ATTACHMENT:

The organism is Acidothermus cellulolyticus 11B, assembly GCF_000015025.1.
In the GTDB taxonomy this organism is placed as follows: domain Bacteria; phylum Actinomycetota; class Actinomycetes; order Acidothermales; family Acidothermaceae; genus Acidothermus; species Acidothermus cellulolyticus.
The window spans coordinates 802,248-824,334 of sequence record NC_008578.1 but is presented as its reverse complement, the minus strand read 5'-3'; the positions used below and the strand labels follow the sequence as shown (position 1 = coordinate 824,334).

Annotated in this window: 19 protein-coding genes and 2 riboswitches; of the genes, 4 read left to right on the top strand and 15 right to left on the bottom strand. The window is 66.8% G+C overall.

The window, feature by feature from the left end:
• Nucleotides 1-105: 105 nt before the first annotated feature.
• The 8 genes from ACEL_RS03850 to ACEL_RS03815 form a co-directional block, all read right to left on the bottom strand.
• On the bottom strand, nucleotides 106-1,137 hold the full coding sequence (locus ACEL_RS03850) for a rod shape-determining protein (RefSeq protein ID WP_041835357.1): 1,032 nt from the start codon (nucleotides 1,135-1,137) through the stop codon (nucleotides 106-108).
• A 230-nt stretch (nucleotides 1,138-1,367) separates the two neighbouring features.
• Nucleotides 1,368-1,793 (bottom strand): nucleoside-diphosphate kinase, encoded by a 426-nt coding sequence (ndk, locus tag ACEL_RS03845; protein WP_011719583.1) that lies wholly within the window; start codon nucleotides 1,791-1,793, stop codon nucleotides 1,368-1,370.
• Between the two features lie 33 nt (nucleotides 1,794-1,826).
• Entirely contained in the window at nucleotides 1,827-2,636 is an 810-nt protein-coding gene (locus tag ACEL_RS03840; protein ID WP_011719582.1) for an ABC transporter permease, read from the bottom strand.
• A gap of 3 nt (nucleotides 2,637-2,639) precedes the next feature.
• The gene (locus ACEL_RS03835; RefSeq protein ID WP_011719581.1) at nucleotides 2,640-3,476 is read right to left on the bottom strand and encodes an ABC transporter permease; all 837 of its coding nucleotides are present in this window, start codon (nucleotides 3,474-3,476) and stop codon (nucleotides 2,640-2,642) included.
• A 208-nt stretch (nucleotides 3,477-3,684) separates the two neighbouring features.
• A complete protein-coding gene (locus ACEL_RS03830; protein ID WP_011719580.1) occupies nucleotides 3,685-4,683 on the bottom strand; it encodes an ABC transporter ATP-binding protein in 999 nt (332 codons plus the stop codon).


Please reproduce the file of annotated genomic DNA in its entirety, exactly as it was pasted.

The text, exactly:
The organism is Acidothermus cellulolyticus 11B, assembly GCF_000015025.1.
In the GTDB taxonomy this organism is placed as follows: domain Bacteria; phylum Actinomycetota; class Actinomycetes; order Acidothermales; family Acidothermaceae; genus Acidothermus; species Acidothermus cellulolyticus.
The window spans coordinates 802,248-824,334 of sequence record NC_008578.1 but is presented as its reverse complement, the minus strand read 5'-3'; the positions used below and the strand labels follow the sequence as shown (position 1 = coordinate 824,334).

Annotated in this window: 19 protein-coding genes and 2 riboswitches; of the genes, 4 read left to right on the top strand and 15 right to left on the bottom strand. The window is 66.8% G+C overall.

The window, feature by feature from the left end:
• Nucleotides 1-105: 105 nt before the first annotated feature.
• The 8 genes from ACEL_RS03850 to ACEL_RS03815 form a co-directional block, all read right to left on the bottom strand.
• On the bottom strand, nucleotides 106-1,137 hold the full coding sequence (locus ACEL_RS03850) for a rod shape-determining protein (RefSeq protein ID WP_041835357.1): 1,032 nt from the start codon (nucleotides 1,135-1,137) through the stop codon (nucleotides 106-108).
• A 230-nt stretch (nucleotides 1,138-1,367) separates the two neighbouring features.
• Nucleotides 1,368-1,793 (bottom strand): nucleoside-diphosphate kinase, encoded by a 426-nt coding sequence (ndk, locus tag ACEL_RS03845; protein WP_011719583.1) that lies wholly within the window; start codon nucleotides 1,791-1,793, stop codon nucleotides 1,368-1,370.
• Between the two features lie 33 nt (nucleotides 1,794-1,826).
• Entirely contained in the window at nucleotides 1,827-2,636 is an 810-nt protein-coding gene (locus tag ACEL_RS03840; protein ID WP_011719582.1) for an ABC transporter permease, read from the bottom strand.
• A gap of 3 nt (nucleotides 2,637-2,639) precedes the next feature.
• The gene (locus ACEL_RS03835; RefSeq protein ID WP_011719581.1) at nucleotides 2,640-3,476 is read right to left on the bottom strand and encodes an ABC transporter permease; all 837 of its coding nucleotides are present in this window, start codon (nucleotides 3,474-3,476) and stop codon (nucleotides 2,640-2,642) included.
• A 208-nt stretch (nucleotides 3,477-3,684) separates the two neighbouring features.
• A complete protein-coding gene (locus ACEL_RS03830; protein ID WP_011719580.1) occupies nucleotides 3,685-4,683 on the bottom strand; it encodes an ABC transporter ATP-binding protein in 999 nt (332 codons plus the stop codon).